corn crake

Corn Crake

Drawing of the Corncrake from Naumann, Natural History of Birds in Central Europe, Volume VII, Table 15 – published 1899

I want to see a Corncrake (Crex crex), also known as Corn Crake. I think I prefer the two word spelling, but I’m not sure yet. In this post I will test out both. We don’t have Corn Crakes here in the U.S. Last year someone claimed to have seen one in Maryland, but it was never verified. Seems unlikely…that would be extreme vagrancy. Corncrakes are in the rail family, a group of secretive mostly marsh-dwelling birds known for mystical practices like turning sideways and disappearing. One Maryland birder reported seeing a rail literally walk through a fence. Unlike other rails, though, corncrakes live on dry land. They prefer grasslands, especially hayfields. Corn Crakes, like most rails, are notoriously difficult to spot. The corn crake was also a threatened species for some time due to changes in mowing practices and loss of habitat. Numbers remain low in western Europe; however, increased monitoring determined that due to its expansive range, the species is actually not in any immediate danger of disappearing.

I’ll admit that the only reason I really want to see a Corncrake is because I love its name. And frankly speaking, I really don’t care if I get to see one or not. I’m just glad it’s out there doing its things. Corn Crake may just be my favorite name of any bird in the world that I know of. I also like Wood Stork, but I’ll save that for another day. Corncrake makes me think of autumn. Sometimes when I am sad I just think Corn Crake and I feel better. Corn Crake. Corn Crake. Corn Crake. Corn Crake. Corncrake. Sometimes it’s like that and it doesn’t take much. Other times a bit more. What can you do. Oh, whatever can you do. Not much other than think about Corncrake and hope for safe passage to the other side.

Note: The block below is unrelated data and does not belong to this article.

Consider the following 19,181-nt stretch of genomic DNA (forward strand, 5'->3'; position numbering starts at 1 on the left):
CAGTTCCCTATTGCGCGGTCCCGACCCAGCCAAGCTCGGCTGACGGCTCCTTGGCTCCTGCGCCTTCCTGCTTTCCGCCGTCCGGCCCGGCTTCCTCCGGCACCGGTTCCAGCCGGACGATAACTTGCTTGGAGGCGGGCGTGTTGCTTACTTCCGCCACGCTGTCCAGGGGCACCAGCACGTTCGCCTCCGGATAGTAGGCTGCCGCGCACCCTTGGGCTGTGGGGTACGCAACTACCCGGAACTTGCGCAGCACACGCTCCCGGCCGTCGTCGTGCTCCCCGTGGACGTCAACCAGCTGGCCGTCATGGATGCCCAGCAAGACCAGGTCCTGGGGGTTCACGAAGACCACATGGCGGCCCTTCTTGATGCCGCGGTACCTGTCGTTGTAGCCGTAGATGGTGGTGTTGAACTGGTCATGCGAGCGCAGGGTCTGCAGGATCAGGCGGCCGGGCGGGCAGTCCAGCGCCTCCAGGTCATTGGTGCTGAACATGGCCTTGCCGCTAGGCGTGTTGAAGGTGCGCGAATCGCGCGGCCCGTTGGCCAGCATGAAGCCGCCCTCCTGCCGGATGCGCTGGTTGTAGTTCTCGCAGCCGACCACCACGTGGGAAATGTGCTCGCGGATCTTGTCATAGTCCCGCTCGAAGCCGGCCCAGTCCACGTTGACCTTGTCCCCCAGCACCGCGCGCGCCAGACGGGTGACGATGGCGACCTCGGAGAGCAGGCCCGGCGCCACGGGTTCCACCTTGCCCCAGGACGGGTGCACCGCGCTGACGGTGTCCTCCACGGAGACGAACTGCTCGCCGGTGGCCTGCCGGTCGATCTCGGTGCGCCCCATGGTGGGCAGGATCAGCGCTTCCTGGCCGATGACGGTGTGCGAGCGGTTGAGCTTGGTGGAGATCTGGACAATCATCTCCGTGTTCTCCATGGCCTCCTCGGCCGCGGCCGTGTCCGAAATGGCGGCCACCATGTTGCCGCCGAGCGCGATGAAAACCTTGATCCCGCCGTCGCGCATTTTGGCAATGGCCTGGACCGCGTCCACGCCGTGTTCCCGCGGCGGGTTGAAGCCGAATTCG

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4 Comments

  1. taidgh

     /  September 18, 2012

    I never knew a word such as Corn Crake could be so comforting. Corn Crake, Corn Crake. Wood Stork sounds good too. I don’t know what words make me feel better. One of my favourite words for its sound is serviettes. No it’s not a bird – just a napkin! Not really sure why I like it!

    Reply
    • I think Corn Crake and Wood Stork are comforting in the same way. First, they are both composed of two one-syllable words. Second, the second words in both names are strange words, whilst the first words are common words. I happen to like both corn and wood, too, so that is an added benefit (and comfort). The combination of the familiar and the unfamiliar and the way they roll off the tongue greatly pleases me. Corn Crake is slightly more pleasing because of the alliterative effect.

      Serviette is also an awesome word. Unfortunately it’s not in common use here. Tragic. It makes me think of this guy, whose interviews have always entertained me.

      Reply
  2. Corncrakes are in the air – lovely piece recently by Amy Liptrot at Caught By The River (http://www.caughtbytheriver.net/2012/09/curious-isles-a-life-on-orkney-6/) who surveyed the birds on the Orkney Islands and so became known by the farmers there as ‘the corncrake wife’.

    Have to say I prefer it as one word – just seems more aesthetically pleasing on the screen or page.

    Reply

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